Property market: Transformation in progress


Property market: Transformation in progress

Teoh Eng Poh, General Manager of MCT Bhd


The future of Malaysia is anything but conventional based on a new demographics data that this country has an average age of 27.4 years old among the population of more than 30 million. The shades of younger faces in the country should be something to look forward to and it is time for the younger generation to inherit Malaysian economics.

It is a lifelong journey for investing in the property market and it is high time that the young is developed to be property investors and be the successors of the market.

Since 2007, the percentage of income increment just could not catch up with the house price index. Fresh graduates today may only get between a monthly salary of RM2,000 to RM3,000. Ironically, 10 years ago, the pay was almost the same.

Hence it also fair to say that there will be any increment is a tough note. It creates a question if the property market in Malaysia is sustainable.

When fresh graduates, who are today’s Gen-Y cannot afford to own a property, the older generation, such as Gen-X and the Baby Boomers hold most of the properties in Malaysia because the property prices were very much cheaper at that time.

Most of the time, it’s the Baby Boomers or the Gen-X who leave their properties to their children. But if they are not left with any inheritance, Gen-Y will definitely have difficulties in financing their first property. A generation can create three generations of assets – therefore it is time for the older generations to invest in properties now for the sake of their future generations.

It is the parent’s responsibility to build a solid financial platform for their children and teach them financial intelligence, because according to a survey statistic by HSBC Bank, 67% of today’s retirees are still funding their children and this is not healthy.


Malaysian age demographics in 2014. Source:



In 1993, the property market was quite stagnant and townships became decentralised. Property developers then were moving out of Kuala Lumpur to develop other townships like USJ, Bandar Sunway, Sungai Long, and Bandar Utama.

Back then some property developers used the connectivity factor to sell their properties e.g. via the North-South Highway and North Klang Valley Expressway (NKVE). Those who develop projects further away from Kuala Lumpur city centre, such as Bukit Beruntung will find it challenging to sell their properties due to poor connectivity. At that time too, developers began to market their residential developments as ‘super-link houses’, a supposedly improved version of link houses. Hence, developers need to adopt leisure elements such as golf courses to market these less connectivity developments.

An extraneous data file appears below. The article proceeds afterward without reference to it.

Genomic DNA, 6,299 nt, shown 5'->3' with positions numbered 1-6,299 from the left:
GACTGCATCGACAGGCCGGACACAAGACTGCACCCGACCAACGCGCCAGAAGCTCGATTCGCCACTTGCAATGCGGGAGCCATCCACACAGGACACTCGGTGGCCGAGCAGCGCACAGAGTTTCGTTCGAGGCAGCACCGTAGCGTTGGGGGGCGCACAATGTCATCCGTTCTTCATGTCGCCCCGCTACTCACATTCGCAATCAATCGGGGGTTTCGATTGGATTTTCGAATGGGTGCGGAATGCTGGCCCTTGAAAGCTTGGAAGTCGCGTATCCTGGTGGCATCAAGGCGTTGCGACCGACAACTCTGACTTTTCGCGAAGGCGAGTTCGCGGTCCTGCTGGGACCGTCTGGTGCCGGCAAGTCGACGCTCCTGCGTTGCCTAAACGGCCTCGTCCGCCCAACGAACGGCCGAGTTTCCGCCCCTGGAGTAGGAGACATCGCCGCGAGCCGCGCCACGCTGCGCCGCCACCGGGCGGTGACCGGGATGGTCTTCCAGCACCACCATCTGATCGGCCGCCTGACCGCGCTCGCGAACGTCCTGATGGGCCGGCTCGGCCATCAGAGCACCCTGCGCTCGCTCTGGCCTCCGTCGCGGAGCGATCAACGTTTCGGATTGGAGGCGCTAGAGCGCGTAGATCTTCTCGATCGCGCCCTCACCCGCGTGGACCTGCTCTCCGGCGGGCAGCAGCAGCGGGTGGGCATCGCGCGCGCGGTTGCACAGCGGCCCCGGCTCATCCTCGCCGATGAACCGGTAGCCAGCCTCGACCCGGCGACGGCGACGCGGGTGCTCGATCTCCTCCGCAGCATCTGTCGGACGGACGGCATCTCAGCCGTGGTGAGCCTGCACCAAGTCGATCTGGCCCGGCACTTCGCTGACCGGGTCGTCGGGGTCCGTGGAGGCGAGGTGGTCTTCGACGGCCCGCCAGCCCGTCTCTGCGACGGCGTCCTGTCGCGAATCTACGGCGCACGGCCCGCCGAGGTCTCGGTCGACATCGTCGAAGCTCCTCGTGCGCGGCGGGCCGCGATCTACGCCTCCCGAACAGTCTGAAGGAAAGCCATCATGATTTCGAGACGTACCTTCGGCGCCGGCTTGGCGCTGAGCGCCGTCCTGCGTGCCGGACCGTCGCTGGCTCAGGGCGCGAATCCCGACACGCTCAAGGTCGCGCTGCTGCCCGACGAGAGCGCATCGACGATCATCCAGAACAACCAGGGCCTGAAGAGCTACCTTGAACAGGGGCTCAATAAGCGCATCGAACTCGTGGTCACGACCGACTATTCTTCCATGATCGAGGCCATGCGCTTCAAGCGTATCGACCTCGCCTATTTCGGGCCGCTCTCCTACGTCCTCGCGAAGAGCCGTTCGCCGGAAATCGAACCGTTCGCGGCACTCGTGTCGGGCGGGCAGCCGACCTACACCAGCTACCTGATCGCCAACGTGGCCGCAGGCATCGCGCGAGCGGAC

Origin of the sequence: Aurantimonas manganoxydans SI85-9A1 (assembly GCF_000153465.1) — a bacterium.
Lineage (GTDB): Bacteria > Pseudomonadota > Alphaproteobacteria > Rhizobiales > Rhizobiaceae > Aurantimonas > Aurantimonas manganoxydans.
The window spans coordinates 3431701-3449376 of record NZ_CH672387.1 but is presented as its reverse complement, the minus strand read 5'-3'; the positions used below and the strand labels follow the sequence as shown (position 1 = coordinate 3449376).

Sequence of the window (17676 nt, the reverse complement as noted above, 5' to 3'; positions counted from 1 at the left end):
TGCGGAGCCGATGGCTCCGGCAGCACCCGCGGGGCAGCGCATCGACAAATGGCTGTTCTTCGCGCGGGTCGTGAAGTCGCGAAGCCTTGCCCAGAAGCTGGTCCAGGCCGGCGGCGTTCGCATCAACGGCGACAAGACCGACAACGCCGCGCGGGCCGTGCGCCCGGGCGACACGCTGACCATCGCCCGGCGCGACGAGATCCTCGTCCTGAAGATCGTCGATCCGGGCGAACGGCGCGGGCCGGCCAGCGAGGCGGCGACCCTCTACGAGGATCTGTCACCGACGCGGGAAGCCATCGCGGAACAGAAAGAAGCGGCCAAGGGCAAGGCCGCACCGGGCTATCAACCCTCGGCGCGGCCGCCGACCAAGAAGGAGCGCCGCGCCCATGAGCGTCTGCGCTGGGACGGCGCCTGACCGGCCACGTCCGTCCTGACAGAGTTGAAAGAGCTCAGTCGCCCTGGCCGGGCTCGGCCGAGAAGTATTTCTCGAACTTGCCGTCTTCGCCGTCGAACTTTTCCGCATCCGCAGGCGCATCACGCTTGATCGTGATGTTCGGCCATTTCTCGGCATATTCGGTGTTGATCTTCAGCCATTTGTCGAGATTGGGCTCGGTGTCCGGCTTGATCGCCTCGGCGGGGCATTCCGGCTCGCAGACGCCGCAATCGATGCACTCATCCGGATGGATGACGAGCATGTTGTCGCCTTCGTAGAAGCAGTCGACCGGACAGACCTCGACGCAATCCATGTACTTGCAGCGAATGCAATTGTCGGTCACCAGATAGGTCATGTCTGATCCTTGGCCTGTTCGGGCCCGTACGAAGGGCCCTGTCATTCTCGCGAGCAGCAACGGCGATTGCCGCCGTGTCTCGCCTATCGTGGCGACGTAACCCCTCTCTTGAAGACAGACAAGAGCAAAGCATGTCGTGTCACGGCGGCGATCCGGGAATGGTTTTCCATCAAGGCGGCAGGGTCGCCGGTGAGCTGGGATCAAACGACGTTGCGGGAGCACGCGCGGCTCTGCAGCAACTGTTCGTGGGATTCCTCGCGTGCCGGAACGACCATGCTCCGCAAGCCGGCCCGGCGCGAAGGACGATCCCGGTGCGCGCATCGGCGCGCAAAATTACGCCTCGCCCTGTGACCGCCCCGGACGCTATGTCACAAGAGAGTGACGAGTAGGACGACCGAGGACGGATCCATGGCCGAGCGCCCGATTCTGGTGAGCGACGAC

By 2004, as these townships become more matured, developers began upgrading these settlements, buying pocket of lands and building higher-class residential houses. Developers started to bring in foreign investments such as from the UAE and Singapore.

More residential homes were built during this time, such as gated and guarded, strata landed super link houses, semi-detached houses, high-end luxury condominiums and even strata offices.

By 2010, the integrated development era began with several townships within the Klang Valley region being absorbed into the Greater Kuala Lumpur, expanding the geographical boundaries of metropolitan Kuala Lumpur. During this time, more new types of developments started to surface, like small officehome office (SoHo), small office-flexible office, small office-versatile office, and boutique units.

In 2015, an emerging trend of world class of integrated metropolis developments began to surface in Kuala Lumpur with the planned Tun Razak Exchange (TRX), Bukit Bintang City Centre and world class branded hotels as well as luxurious serviced residences. I predict, with the lesser pocket of land banks in the city center, developers will once again create townships in suburban areas for the mass market demand. A new cycle of property trend will then begins with decentralization.



More developers are shifting their interests to the southern of Klang Valley (Southern Corridor) region due to escalating land prices in and around Petaling Jaya and Kuala Lumpur as it is hard for developers to build affordable housing projects within the metropolis.

With the planned development of the High-Speed Rail Link connecting Kuala Lumpur and Singapore, it will be a game changer in the property industry where the Southern parts of Malaysia will be experiencing bigger and better developments.

Other than Kuala Lumpur and Singapore, the rail will have stations positioned in Seremban, Ayer Keroh, Muar, Batu Pahat and Nusajaya, and this will connect two major South-East Asia financial centres within 90 minutes. There are even talks of another high speed rail connecting Kunming in China and Kuala Lumpur, giving opportune developments to the Northern states as well as Thailand and Laos.

Connectivity is the key to creation of new benchmark townships. While roads and highways can be a big boost to townships and developments, the new trend of the property market will soon be on the train rails.

High speed rails will provide non-stop services to major regional centres and intercity services. Source: Channel News Asia 2014.

Sign up and stay updated
Get the latest property news, home solution tips, interior design ideas and property guides.
By subscribing, you consent to receive direct marketing from Malaysia Sdn Bhd (iProperty), its group of companies and partners. You also accept iProperty’s Terms of Use and Privacy Policy including its collection, use, disclosure, processing, storage and handling of your personal information.